Reinforcement and Token Boards

It is crucial to view behavior skills just as academic skills are viewed. If a student is unable to complete a subtraction problem, a teacher will determine what skills are lacking and teach those skills so the child is successful. In the same way, if a student is unable to line up with the class without pushing the child in front of him, skills must be taught and support provided until he is able to line up successfully.

Reinforcement and Token Boards are staples of behavior management. Do not confuse reinforcement with bribery and never use bribery (unless the situation is an emergency)! Reinforcement is used with a system that is established while the child is calm. Bribery is typically offered in the middle of a tantrum: “I’ll buy you ice cream if you’ll just stop screaming!!” Picture me in the middle of Target with my daughter…

Determining reinforcement is tricky for some students. It may seem that NOTHING is reinforcing. Interest Inventories are useful to determine reinforcers for the hard to reinforce student. Reinforcement is so important because many students do not have a great deal of intrinsic motivation. This is especially true when students do not understand the purpose of an assignment. This might apply when working on learning the letters of the alphabet or it may apply in math for the student who doesn’t understand why he must show his work when he can do it all in his head. If a student does not feel motivation from work completion, outside motivation is necessary for the student’s success.

After the type of reinforcement is determined, establish a token system for earning the reinforcement. If the student has five reinforcing items, create visual icons of each item and place them on the back of the token board using velcro. The student chooses one of the pictures to work towards and it is placed inside the box. As the student completes a task, a token is added to one circle. When all circles are filled, the student earns reinforcement.

There are times when certain reinforcing items may not be available. When this occurs, prepare the student ahead of time by letting them know the item is unavailable before the item is chosen. It is also appropriate to use this opportunity to practice the acceptance of “no”. Many students hear “no” as a trigger. If this is the case, use phrases such as, “not today” or “we can do it later”. It is important to work out details like this that may seem trivial, but will be major for your student in the moment.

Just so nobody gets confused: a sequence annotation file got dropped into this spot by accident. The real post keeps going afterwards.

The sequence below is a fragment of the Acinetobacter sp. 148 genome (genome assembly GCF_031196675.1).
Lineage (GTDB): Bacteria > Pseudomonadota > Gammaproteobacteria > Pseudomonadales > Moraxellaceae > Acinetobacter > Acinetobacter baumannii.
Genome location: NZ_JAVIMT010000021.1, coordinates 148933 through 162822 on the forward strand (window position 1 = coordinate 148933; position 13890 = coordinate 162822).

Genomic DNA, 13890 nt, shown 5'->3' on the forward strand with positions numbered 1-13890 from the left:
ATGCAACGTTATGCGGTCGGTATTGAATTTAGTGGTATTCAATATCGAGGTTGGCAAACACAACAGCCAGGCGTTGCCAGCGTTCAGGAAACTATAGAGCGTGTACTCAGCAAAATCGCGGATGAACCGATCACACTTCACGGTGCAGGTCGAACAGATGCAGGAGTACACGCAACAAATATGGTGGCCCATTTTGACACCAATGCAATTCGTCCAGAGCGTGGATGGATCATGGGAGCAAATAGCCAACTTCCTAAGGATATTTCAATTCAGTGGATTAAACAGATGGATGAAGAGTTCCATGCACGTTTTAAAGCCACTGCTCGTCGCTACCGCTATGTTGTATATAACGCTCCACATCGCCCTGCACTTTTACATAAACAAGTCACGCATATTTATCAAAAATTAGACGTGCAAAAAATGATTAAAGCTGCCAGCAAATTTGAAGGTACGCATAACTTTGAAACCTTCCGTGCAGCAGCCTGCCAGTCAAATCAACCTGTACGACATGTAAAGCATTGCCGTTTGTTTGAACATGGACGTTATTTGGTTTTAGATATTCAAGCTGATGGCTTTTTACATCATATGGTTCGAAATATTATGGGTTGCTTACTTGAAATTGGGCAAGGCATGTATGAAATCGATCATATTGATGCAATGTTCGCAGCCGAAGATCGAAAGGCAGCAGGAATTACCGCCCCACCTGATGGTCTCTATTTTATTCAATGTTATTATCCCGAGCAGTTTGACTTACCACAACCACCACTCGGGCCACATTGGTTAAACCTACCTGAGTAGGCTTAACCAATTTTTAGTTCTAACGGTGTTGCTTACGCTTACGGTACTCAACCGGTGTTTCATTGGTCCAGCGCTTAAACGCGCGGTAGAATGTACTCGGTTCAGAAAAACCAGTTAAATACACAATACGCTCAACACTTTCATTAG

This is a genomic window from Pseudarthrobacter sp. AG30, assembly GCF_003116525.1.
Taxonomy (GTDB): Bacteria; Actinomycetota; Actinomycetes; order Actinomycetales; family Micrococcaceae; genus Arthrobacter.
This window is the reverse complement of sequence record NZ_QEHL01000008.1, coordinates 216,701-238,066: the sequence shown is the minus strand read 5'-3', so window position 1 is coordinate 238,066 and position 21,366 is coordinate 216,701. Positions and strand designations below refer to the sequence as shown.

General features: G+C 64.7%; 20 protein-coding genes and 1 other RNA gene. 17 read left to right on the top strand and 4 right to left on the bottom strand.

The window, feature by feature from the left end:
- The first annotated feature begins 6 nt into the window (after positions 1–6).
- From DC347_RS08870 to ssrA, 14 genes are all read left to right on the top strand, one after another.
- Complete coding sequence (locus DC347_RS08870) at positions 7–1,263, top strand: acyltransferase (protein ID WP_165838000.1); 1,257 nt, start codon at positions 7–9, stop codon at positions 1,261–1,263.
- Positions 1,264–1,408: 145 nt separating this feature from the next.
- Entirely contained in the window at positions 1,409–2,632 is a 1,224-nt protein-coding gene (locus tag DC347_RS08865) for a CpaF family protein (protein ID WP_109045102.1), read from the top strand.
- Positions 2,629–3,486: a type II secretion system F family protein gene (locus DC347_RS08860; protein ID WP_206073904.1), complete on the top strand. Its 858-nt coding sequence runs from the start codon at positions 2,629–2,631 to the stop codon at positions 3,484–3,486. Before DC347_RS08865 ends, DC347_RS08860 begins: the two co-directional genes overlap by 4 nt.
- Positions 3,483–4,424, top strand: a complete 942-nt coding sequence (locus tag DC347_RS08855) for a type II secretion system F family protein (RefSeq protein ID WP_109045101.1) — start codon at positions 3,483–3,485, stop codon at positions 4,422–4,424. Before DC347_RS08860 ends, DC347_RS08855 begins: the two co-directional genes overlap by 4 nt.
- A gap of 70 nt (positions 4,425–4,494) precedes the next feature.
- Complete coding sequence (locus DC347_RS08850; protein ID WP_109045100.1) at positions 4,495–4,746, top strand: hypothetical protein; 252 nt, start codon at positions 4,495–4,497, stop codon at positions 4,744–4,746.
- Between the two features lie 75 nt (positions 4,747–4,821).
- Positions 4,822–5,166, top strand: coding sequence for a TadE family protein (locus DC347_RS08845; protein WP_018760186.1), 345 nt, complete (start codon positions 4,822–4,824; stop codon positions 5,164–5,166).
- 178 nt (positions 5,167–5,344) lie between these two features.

Token systems work beautifully when all of the details are addressed. Below are some frequently asked questions about token boards and reinforcement.

How many tokens should be used and how often should a token be given?

This is dependent on the individual student and the amount of reinforcement needed. Gauge how often your student requires reinforcement with tokens to continue a task. If reinforcement is necessary every 15 seconds, increase the number of tokens needed to earn the reinforcement. If a student is able to work for one minute in between receiving a token, perhaps five is appropriate. The goal is to stretch the amount of time between reinforcement into longer intervals. If, however, the student is completing a very difficult task or is just having a bad day, provide the tokens at a faster rate.

What does the student need to do to earn tokens?

It is useful to list the requirements necessary to receive a token on the student’s token board. The student and any adult working with the student has a clear understanding of expectations. Additionally, if the student is not following an expectation, the adult may point to the picture of the behavior to prompt expected behaviors.

When should a student use a token board?

It is most likely that students need the token board all day for every activity. Perhaps walking in the hallway is an extremely difficult task for a student. If the token board is not used during this time, it is equivalent to taking away a number strip during addition practice. Unstructured activities such as transitions, specials, recess and lunch may be the most difficult times of day for a student with ASD or high anxiety.

What if this is does not help the student?

If the token system does not work for the student, it is likely that the reinforcers are not strong enough or the student is not being reinforced quickly enough. There are some tasks I would complete for one veggie straw every 5 minutes and there are other tasks that I won’t do unless I get one french fry every 30 seconds. Our students are not different. Increase the level of reinforcement given and provide it at a faster rate.

Personalizing the token board can increase buy-in from the student as well. Below are examples of personalized token boards.

Using Google images, copy and paste the student’s favorite characters into the form.

One last caveat…once a student has earned a token, it should never be taken away as punishment. Tokens are only removed from the board once reinforcement has been earned and the student is starting another round of earning towards reinforcement.

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